The men's and women's pro tennis tours, all too often like oil and water when it comes to the sport's betterment, may be moving toward a nice mix here in the desert.
Charlie Pasarell, director of the Grand Champions men's event that in recent years has followed the women's Evert Cup at the same facility here the week before, said Sunday that he is working hard toward an integrated two-week tournament. Pasarell said that it is his wish to have it that way next year.
If this came to pass, the Indian Wells event would become only the sixth of its kind in the world, joining the four Grand Slams--Australian, French, Wimbledon and the U.S. Open--plus the Lipton in Florida later this month as a fully integrated, top-level tennis event for both genders.
Both Sydney and Japan have events that play men and women simultaneously, but neither do so with the best players from both tours. The men's tour calls its top events, other than the Grand Slams, "Championship" events. There are currently nine of those, including Indian Wells. The women's tour calls its top events, other than the Slams, "Tier One" tournaments. There are currently eight of those, not including Indian Wells.
Were the tours to combine for a two-week, Lipton-like tournament here, the women's portion would be upgraded from Tier Two to Tier One.
"This isn't done, but we're coming close," Pasarell said. "We're certainly progressing, and, in my opinion, the clear reason for doing this is that it is in the best interests of tennis."
Ann Person Worcester, chief executive officer of the Women's Tennis Assn., and the person who would be responsible for dealing with all the dominoes in tour scheduling were this to be enacted, agrees in principle with Pasarell.
"There has never been a greater realization," Worcester said, "that having men and women play simultaneously (at tournaments) will be good for tennis as a whole."
That being said, Worcester also admitted that she faces considerable problems. If she gives Tier One status to Indian Wells, she will have to take it away from another tournament. And if she goes along with Pasarell's plan, scheduling of three women's tournaments--Del Rey Beach, Fla., Hilton Head, S.C., and Houston--could be affected.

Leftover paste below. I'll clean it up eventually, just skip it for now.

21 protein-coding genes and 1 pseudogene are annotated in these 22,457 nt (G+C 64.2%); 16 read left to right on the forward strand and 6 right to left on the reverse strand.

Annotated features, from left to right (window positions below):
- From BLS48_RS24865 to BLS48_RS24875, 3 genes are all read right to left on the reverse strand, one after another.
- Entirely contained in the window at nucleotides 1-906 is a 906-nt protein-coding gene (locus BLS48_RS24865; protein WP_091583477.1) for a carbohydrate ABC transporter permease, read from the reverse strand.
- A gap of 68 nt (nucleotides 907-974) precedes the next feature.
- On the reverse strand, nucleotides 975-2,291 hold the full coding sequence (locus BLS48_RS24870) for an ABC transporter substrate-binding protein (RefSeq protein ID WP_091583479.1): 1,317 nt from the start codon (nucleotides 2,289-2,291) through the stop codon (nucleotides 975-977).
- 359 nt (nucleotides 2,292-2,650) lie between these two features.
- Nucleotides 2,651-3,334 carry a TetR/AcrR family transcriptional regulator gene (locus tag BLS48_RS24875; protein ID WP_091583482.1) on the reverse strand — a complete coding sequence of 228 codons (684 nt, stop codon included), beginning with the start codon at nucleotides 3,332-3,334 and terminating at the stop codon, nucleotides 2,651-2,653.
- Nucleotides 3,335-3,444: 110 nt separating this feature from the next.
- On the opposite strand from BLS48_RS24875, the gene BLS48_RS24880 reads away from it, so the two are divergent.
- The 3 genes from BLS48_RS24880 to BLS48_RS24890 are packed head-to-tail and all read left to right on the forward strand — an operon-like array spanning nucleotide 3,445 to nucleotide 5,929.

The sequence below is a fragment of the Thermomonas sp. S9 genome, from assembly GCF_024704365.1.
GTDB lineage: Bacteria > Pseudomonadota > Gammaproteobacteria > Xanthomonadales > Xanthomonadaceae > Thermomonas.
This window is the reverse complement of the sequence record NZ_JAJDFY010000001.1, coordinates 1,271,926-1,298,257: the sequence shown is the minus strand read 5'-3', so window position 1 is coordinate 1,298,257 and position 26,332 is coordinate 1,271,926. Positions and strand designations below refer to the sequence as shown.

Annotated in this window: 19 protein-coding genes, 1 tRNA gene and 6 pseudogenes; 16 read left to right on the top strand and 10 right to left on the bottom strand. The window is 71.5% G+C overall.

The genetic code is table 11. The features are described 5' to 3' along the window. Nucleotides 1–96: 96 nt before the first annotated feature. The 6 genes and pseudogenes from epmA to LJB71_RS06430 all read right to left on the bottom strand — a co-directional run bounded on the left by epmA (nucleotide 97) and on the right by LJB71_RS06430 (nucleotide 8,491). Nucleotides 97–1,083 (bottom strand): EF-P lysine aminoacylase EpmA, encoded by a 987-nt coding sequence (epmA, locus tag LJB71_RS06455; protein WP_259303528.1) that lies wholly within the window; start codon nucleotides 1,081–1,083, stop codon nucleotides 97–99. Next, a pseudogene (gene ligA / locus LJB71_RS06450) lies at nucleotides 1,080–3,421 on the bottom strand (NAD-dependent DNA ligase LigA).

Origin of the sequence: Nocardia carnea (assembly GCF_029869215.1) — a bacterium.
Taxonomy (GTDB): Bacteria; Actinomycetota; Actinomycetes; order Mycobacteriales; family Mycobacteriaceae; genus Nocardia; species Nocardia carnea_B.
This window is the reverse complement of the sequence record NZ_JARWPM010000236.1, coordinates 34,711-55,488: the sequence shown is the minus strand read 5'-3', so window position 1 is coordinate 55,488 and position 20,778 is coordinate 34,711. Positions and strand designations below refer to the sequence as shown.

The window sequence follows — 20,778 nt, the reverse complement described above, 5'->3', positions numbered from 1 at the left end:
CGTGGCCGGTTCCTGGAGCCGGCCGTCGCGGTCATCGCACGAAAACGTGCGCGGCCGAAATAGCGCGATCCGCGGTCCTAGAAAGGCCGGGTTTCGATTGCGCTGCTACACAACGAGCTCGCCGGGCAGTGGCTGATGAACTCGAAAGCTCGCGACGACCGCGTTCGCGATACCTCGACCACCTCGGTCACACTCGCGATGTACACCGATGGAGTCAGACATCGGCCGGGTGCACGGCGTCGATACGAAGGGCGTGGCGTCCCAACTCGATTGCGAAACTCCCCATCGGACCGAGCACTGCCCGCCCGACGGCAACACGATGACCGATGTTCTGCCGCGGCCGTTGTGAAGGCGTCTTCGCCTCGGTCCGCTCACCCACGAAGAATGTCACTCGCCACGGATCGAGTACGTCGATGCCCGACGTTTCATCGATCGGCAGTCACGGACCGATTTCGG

Del Rey Beach is now a lead-in tournament to the Lipton, played the same week as the men at Indian Wells and allowing the women to go to Florida and stay in the Southeast for the entire month of March. Pasarell's proposal would have the women playing at Del Rey Beach before the two-week Indian Wells extravaganza and forcing them to go from Florida to California and back again. Moving Hilton Head a week or so in the schedule might prompt many women players to skip the clay-court tournament because of lack of practice time on the soft surface. And Houston, the first tournament after a month of events in the Southeast this year, might be moved right off the spring calendar.
"For Charlie, doing this is easy," Worcester said. "He's taken this hook, line and sinker. For us, it's not quite that easy. But it is clear that there has never been a greater awareness (on the women's tour) that the timing is right for another blockbuster event like the Lipton."
No less a spokesperson than Chris Evert, in whose name the women's event here proudly hangs its marketing and imagery, leans toward Pasarell's plan.
"(This tournament) is not on a good place on the calendar," she said. "Something needs to be done to spruce up this event. Where are the crowds? This tournament looks the same as 10 other tournaments around the country. . . . I can't say I'm happy with the way things are now."
Times staff writer Julie Cart contributed to this story.